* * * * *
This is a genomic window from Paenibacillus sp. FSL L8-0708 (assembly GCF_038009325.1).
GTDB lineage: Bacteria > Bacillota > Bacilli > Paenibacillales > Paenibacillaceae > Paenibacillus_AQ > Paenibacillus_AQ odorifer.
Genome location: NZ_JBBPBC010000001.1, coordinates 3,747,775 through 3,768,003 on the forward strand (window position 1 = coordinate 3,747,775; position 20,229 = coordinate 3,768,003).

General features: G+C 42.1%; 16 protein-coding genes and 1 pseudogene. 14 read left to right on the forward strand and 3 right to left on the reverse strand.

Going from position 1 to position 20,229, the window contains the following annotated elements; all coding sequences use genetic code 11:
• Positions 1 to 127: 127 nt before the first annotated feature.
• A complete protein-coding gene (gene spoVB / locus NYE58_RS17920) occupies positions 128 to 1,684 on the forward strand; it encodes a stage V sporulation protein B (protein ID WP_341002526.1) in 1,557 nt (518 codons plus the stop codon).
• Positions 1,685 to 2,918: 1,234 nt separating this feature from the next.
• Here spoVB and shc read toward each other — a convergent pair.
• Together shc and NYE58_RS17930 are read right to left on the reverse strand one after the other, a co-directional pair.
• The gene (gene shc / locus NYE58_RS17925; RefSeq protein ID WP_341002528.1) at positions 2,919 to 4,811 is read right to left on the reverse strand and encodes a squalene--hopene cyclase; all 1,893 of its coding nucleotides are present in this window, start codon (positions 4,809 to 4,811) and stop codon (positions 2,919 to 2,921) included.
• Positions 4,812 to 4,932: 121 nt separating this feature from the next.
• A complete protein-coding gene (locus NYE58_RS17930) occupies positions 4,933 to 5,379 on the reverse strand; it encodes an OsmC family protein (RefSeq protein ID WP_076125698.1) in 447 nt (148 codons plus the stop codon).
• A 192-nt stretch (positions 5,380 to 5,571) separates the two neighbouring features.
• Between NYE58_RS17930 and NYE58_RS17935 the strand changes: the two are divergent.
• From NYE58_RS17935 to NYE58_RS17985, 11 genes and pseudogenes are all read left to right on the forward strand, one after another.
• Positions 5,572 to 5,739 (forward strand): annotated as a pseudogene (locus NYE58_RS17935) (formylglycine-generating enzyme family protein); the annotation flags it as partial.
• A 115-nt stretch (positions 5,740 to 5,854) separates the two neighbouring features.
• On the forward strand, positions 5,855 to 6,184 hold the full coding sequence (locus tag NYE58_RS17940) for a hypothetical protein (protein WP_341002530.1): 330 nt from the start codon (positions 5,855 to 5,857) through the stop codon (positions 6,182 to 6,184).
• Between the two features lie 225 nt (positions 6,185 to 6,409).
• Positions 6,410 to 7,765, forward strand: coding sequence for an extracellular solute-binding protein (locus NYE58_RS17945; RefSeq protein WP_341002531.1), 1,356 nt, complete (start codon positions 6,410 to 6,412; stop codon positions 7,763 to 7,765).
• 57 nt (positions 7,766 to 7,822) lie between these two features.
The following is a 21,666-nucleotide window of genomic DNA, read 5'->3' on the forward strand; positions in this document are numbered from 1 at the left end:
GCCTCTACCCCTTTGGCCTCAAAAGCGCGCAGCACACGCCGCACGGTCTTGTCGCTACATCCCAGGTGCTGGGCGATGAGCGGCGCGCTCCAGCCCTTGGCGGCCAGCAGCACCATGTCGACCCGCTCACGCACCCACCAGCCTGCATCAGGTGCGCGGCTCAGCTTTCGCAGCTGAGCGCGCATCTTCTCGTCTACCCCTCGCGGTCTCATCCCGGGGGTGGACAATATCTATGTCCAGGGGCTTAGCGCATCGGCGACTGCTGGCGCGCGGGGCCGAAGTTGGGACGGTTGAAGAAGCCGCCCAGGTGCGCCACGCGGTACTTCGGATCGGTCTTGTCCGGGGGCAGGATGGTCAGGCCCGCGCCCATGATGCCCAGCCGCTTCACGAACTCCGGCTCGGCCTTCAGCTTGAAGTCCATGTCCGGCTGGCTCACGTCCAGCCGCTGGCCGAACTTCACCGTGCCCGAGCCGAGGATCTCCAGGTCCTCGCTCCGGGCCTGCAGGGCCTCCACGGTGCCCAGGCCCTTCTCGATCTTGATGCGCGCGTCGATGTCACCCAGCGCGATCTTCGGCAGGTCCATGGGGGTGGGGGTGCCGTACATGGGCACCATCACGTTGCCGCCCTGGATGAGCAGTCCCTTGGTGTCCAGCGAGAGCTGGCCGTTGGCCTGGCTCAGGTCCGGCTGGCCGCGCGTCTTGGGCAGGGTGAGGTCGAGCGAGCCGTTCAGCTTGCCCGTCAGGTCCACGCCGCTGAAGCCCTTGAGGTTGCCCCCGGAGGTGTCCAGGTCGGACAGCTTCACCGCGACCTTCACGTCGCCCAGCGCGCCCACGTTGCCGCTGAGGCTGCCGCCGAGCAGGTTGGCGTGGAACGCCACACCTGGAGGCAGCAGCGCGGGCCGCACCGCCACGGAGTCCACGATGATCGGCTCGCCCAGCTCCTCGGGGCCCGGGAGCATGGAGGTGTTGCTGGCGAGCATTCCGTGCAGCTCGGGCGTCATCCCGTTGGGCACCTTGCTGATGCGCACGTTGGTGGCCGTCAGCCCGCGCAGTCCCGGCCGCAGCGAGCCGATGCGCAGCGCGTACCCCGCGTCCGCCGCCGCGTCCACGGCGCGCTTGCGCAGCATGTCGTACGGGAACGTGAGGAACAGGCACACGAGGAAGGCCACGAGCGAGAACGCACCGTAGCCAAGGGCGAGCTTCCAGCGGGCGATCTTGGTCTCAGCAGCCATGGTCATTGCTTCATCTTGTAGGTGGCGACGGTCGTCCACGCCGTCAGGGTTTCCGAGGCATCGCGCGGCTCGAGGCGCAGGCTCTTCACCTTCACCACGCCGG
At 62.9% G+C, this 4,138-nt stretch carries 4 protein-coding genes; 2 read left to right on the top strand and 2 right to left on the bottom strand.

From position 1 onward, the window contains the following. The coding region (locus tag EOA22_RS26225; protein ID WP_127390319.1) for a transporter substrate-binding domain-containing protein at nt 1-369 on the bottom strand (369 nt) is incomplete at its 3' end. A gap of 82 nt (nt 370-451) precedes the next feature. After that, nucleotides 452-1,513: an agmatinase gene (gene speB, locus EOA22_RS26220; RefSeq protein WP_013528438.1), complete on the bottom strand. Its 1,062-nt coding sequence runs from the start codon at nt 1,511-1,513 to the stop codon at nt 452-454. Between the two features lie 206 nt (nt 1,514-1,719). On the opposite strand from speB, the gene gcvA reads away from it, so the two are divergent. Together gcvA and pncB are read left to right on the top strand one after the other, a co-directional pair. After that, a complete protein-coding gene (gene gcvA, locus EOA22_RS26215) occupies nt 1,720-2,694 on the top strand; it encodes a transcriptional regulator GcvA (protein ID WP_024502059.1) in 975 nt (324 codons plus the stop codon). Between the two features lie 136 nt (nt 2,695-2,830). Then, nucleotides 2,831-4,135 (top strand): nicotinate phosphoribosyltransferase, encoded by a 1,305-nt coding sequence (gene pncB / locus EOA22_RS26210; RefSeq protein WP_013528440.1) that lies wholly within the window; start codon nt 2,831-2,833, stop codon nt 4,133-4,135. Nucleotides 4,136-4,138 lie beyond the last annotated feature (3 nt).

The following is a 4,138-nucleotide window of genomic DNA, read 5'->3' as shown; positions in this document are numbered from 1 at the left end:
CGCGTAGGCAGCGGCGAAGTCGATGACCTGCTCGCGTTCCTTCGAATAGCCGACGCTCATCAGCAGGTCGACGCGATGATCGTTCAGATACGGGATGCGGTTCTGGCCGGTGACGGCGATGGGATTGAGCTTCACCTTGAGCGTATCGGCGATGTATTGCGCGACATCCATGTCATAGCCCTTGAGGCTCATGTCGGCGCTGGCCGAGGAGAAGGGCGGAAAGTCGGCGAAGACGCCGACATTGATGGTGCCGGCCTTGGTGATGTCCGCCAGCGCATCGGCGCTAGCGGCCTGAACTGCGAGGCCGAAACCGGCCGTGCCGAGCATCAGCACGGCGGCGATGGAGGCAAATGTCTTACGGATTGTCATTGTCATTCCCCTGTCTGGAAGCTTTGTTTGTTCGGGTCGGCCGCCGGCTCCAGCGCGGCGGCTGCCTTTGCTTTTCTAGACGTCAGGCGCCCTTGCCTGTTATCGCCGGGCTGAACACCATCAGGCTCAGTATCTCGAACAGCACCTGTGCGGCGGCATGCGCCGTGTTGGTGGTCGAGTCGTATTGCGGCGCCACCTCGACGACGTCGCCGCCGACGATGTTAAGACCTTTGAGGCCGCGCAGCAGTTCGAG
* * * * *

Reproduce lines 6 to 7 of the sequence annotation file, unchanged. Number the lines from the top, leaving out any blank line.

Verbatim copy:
• Positions 1 to 127: 127 nt before the first annotated feature.
• A complete protein-coding gene (gene spoVB / locus NYE58_RS17920) occupies positions 128 to 1,684 on the forward strand; it encodes a stage V sporulation protein B (protein ID WP_341002526.1) in 1,557 nt (518 codons plus the stop codon).